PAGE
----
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Man: The Political Animal

by on March 20, 2020

Written by David Hooker, Contributing Writer, Classical Wisdom
The Tragic Road to Tyranny 
Imagine your leader is a brilliant and bold military genius who, through multiple conquests, has expanded the borders of your country by orders of magnitude.  He does it because he and some of your leaders have ambitions of empire, need of new wealth, and access to more slaves (to keep building the domestic economy and staffing the army).   His campaigns are tremendously successful as a result of a crack military.
Your leader also gets his way at home,  manipulates the politicians, is a serial adulterer who sleeps with some of the wives of prominent men of your country, and is generally feared. Having shared power earlier in his career with two other leaders (as a “Triumvirate”), his military successes as Imperator (supreme military commander) fuel his ambition to consolidate his power and rule the country by himself.

Quarantine in the Ancient World

by on March 18, 2020

Written by Edward Whelan, Contributing Writer, Classical Wisdom
The World Health Organization has declared the COVID 19 outbreak a pandemic. This has caused something of a global panic and has led to a great deal of economic dislocation. This has led to many governments imposing an obligatory system separating many people that may be carrying the virus. People have been obliged to self-isolate in case they inadvertently spread the influenza-like virus.
Quarantine is a series of measures that are taken to isolate those who may be carrying a communicable disease. The concept of social distancing was known to the ancients, and they were aware that it was potentially hazardous to come into contact with infected people. They knew that some diseases are contagious and that measures were needed to protect the healthy population from those who were infected.
Lack of Medicine 

The Essential Greeks… For FREE

by on March 16, 2020

Issac Newton was a student at Cambridge when the Great Plague of London hit. His university canceled classes and just like many of us today, he was forced to stay at home. Fortunately for us all, he used that time wisely. It was during his self-quarantine that he developed the foundations for calculus, optics and gravity.
So, too can we make good use of this time, if we are willing and able, to learn, to read, to philosophize.. . And we here at Classical Wisdom want to contribute in any way possible, to do our part to help.

How I Learned to Stop Worrying And Love Self-Quarantine…

by on March 14, 2020

People think we are a little crazy. After all, there are currently only 30 COVID-19 cases in the whole country of almost 45 million, so surely we are a little ‘paranoid’ to choose self-quarantine…everyone is out and about without a care in the world… Why should we act any differently?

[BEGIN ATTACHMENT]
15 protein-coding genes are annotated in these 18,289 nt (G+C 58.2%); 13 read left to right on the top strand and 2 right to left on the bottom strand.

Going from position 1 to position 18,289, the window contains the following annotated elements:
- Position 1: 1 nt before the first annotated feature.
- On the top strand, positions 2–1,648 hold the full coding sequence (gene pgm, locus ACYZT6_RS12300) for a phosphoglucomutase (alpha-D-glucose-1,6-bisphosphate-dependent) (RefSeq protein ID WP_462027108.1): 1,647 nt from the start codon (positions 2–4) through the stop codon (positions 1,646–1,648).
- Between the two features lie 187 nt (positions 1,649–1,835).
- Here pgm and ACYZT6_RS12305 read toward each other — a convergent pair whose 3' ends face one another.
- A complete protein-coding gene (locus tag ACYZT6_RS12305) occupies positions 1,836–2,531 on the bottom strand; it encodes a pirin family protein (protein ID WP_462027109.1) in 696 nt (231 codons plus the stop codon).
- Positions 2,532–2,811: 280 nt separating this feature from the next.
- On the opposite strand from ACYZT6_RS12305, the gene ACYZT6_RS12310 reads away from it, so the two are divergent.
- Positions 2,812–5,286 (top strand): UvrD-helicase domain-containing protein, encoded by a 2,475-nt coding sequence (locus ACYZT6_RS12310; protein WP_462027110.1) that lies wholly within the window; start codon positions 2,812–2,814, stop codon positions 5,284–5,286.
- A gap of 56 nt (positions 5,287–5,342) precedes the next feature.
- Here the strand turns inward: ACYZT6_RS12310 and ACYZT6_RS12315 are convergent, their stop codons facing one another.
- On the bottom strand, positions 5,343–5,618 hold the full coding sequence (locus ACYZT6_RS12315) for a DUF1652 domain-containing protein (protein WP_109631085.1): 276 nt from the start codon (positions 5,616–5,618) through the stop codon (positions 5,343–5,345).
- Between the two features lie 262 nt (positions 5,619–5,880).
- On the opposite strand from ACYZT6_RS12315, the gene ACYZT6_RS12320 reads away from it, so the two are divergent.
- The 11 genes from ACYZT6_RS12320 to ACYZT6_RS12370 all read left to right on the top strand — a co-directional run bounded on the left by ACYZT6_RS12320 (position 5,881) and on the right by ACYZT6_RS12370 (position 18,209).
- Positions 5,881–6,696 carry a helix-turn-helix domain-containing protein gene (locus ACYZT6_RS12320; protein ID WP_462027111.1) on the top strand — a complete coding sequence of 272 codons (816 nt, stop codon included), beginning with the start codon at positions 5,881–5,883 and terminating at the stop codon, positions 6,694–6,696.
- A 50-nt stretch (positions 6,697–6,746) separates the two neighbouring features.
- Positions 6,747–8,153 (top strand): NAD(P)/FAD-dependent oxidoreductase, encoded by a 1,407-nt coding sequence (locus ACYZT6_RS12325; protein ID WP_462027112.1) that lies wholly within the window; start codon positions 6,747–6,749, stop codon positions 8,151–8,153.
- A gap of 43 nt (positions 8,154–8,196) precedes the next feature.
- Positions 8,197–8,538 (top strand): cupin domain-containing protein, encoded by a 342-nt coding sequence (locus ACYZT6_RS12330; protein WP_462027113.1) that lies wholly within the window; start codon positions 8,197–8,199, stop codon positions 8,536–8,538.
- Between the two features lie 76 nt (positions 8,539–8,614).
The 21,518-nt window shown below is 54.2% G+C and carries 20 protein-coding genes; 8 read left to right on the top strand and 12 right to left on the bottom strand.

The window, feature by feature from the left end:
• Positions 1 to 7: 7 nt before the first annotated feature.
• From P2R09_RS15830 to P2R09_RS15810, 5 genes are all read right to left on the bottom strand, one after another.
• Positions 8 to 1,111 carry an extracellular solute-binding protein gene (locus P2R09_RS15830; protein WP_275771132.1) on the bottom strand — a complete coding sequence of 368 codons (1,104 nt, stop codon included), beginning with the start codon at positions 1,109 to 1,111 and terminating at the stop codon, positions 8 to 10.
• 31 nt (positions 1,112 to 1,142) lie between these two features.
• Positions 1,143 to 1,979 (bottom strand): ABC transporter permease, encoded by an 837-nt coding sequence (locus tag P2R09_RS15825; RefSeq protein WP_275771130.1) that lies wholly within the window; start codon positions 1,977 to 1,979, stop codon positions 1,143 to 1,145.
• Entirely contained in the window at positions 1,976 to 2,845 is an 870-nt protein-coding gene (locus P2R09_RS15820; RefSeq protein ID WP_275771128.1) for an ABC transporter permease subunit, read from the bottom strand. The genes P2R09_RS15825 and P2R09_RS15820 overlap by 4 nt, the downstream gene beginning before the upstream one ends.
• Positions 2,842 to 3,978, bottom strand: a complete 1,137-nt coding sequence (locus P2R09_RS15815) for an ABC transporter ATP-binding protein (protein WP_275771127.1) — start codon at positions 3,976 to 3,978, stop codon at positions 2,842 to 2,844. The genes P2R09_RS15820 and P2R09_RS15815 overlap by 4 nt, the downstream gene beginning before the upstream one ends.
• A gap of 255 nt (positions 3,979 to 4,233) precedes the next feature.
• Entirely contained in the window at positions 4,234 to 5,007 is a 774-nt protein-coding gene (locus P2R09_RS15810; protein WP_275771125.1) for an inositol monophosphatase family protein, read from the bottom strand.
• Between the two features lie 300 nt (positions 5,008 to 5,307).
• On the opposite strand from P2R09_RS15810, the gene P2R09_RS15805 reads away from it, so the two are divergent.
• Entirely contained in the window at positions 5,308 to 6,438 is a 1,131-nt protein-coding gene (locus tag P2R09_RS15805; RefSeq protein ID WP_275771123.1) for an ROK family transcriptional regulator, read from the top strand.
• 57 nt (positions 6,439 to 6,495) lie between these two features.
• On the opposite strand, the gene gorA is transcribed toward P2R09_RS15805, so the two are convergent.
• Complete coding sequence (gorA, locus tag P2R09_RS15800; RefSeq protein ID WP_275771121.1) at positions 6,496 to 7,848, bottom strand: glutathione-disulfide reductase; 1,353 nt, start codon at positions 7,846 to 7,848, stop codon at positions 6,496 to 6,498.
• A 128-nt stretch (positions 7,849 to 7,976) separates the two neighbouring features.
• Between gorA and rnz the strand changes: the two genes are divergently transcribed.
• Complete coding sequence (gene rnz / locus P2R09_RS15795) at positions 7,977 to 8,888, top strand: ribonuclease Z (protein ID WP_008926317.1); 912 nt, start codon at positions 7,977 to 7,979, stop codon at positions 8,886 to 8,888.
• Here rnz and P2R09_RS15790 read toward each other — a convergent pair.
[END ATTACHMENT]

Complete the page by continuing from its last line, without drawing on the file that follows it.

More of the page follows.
Why Stay at Home?
Our reasons are numerous. There has just been an influx of returning holiday-makers from Europe in time for the new southern hemisphere school year, we have plans to see a friend next week who, while very healthy, is still in his 70s, and of course, the Argentines are very much like Italians… and we all know how tragic the situation is there.
But more than anything else, it’s simply because we can.

Emperor Commodus: Was He Really So Terrible?

by on March 13, 2020

Written by Edward Whelan, Contributing Writer, Classical Wisdom
The Roman Emperor Commodus (161-192 AD) is widely regarded as one of the ‘bad emperors’ and a bloody tyrant. This image has been perpetuated in several movies, especially the Decline and Fall of the Roman Empire (1964) and Gladiator (2000).
His reign and life were extraordinary by even the standards of the Roman Empire. However, what was the legacy of Commodus and was he is evil and Emperor as is often made out?
Early life

The Life of Marcus Aurelius: Part III

by on March 11, 2020

Written by Katherine Kennedy, Contributing Writer, Classical Wisdom
Parthian Attacks
With barely enough time to get comfortable in the Emperor’s seat, Marcus Aurelius and Lucius Verus’ minds were turned to a ghost that haunted their predecessor. As Emperor Antoninus Pius lay dying, his mind was often consumed by the actions of foreign kings. Such worries would turn out to not be unfounded, though Antoninus would (perhaps fortunately) not live long enough to see his fears justified.
In late summer or early autumn of 161, Vologases IV of Parthia invaded Armenia, removing and exiling its king before installing a king of his choosing, King Pacorus. The governor at the time, Marcus Sedatius Severianus, an experienced military man and Gaul, was, unfortunately, mislead by the prophet Alexander of Abonutichus.